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\r\n Sarah Porter<\/a>\r\n <\/div>\r\n \r\n\t\t
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Words held incantatory power when I was a child, and it was a power wielded primarily by adults. They could express any stance, any emotion, using words unknown to me; they could win any argument. I can still remember the shock of hearing identify for the first time, and reminiscent. The revelation\u2014that a few quick […]<\/p>\n <\/div>\r\n \r\n <\/div>\r\n<\/div>

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\r\n Talia Carner<\/a>\r\n <\/div>\r\n \r\n\t\t
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Stories find me, pull me, and don\u2019t let me go until I have explored them through 100,000 words (or more). That is what happened after I was caught in the 1993 uprising of the Russian parliament against Boris Yeltsin, where I taught women entrepreneurial skills. Their valiant struggle to gain a foothold in a strange, […]<\/p>\n <\/div>\r\n \r\n <\/div>\r\n<\/div>

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\r\n Lydia Kang<\/a>\r\n <\/div>\r\n \r\n\t\t
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I\u2019m a physician by trade. For most of my life, I was really good at science, and that\u2019s what I did. I didn\u2019t give myself permission to write until only very recently, after I\u2019d been a doctor for fifteen years. Now? I can\u2019t stop. When I encounter an idea that proves to be unforgettable, I […]<\/p>\n <\/div>\r\n \r\n <\/div>\r\n<\/div>

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\r\n Kimberly Belle<\/a>\r\n <\/div>\r\n \r\n\t\t
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I\u2019m not one of those writers who penned her first novel in crayon. Sure, I\u2019ve always been a voracious reader, but actually being the one to think up all those words? The idea terrified me. Beyond the shaky economics of the profession, writing is a humbling, unnerving, uncomfortable thing. Sending one of my stories out […]<\/p>\n <\/div>\r\n \r\n <\/div>\r\n<\/div>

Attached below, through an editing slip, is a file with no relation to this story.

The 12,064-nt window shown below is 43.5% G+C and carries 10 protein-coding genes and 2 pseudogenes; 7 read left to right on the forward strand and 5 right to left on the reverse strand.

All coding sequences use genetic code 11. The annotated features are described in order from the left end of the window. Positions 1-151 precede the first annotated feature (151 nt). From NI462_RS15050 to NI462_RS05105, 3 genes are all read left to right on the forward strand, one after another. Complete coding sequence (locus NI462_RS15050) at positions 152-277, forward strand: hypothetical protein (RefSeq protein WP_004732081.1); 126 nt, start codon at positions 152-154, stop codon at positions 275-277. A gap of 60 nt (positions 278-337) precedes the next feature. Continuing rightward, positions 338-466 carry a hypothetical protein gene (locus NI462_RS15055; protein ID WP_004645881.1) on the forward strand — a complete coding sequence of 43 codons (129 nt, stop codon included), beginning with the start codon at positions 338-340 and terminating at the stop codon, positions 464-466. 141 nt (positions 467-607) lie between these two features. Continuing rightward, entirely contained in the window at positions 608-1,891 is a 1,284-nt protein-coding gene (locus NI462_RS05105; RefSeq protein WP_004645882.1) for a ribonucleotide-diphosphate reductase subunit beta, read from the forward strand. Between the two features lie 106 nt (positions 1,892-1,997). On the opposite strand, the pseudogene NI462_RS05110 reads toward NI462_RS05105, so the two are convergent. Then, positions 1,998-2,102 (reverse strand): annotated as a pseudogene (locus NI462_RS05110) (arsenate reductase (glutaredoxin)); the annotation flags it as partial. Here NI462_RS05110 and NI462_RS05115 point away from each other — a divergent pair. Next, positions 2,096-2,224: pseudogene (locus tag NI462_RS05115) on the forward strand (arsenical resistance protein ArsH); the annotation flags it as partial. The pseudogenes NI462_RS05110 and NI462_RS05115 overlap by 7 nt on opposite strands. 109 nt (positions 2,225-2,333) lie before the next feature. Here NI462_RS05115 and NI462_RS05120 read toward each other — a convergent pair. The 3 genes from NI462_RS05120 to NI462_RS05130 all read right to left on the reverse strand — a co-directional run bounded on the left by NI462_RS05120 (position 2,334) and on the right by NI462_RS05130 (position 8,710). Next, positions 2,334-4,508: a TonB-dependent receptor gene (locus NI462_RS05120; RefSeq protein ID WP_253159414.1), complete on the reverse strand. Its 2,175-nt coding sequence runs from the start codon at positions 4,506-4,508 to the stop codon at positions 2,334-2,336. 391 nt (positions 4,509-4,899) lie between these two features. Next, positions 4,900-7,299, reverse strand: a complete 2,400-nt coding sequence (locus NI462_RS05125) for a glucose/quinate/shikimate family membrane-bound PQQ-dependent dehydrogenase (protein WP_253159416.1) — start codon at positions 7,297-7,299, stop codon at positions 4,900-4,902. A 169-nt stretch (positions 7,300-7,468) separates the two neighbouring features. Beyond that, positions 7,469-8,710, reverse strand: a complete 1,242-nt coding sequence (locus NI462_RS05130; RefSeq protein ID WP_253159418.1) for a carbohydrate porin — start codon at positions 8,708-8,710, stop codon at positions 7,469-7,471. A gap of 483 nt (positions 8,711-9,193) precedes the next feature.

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\r\n Natalie Meg Evans<\/a>\r\n <\/div>\r\n \r\n\t\t
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I have written all my life. When she died, my mother had my first \u2018novel\u2019 tucked in her purse \u2014 three pages about a robin who left home to find food for his family and never came back. I was four when I wrote it and I can only imagine that a diet of traditional, […]<\/p>\n <\/div>\r\n \r\n <\/div>\r\n<\/div>

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\r\n Maria Duffy<\/a>\r\n <\/div>\r\n \r\n\t\t
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I\u2019ve always loved to write. From the time I could hold a pen, I was scribbling words, which were largely illegible but they were stories in my head. As I grew older, I loved to people-watch and listen in on conversations whenever I could. Something as simple as a woman in front of me in […]<\/p>\n <\/div>\r\n \r\n <\/div>\r\n<\/div>

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\r\n Jonathan Escoffery<\/a>\r\n <\/div>\r\n \r\n\t\t
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I first fell in love with story\u2019s ability to transport, to expand the borders of my reality. I recall crouching beneath my parents’ kitchen counter as a child, losing Sunday afternoons reading. That words printed between book covers could take me to far off worlds, on journeys that left me forever changed, was, to me, […]<\/p>\n <\/div>\r\n \r\n <\/div>\r\n<\/div>

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\r\n Lynne M. Spreen<\/a>\r\n <\/div>\r\n \r\n\t\t
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I was always a writer; always kept a journal. I\u2019m sixty-three and I have journals going way back. The oldest was written in the hospital when my son was born. He\u2019s forty now. After my first divorce I wrote about the house I bought on my own, a chicken coop on a busy highway in […]<\/p>\n <\/div>\r\n \r\n <\/div>\r\n<\/div>

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\r\n Meg Mitchell Moore<\/a>\r\n <\/div>\r\n \r\n\t\t
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In seventh grade my English class was assigned to write a short story of some sort. I don\u2019t remember what the specific parameters were. I\u2019m not sure if they were all supposed to be horror stories, but I do remember that I penned something pretty gruesome about a hit-and-run accident on a lonely road one […]<\/p>\n <\/div>\r\n \r\n <\/div>\r\n<\/div>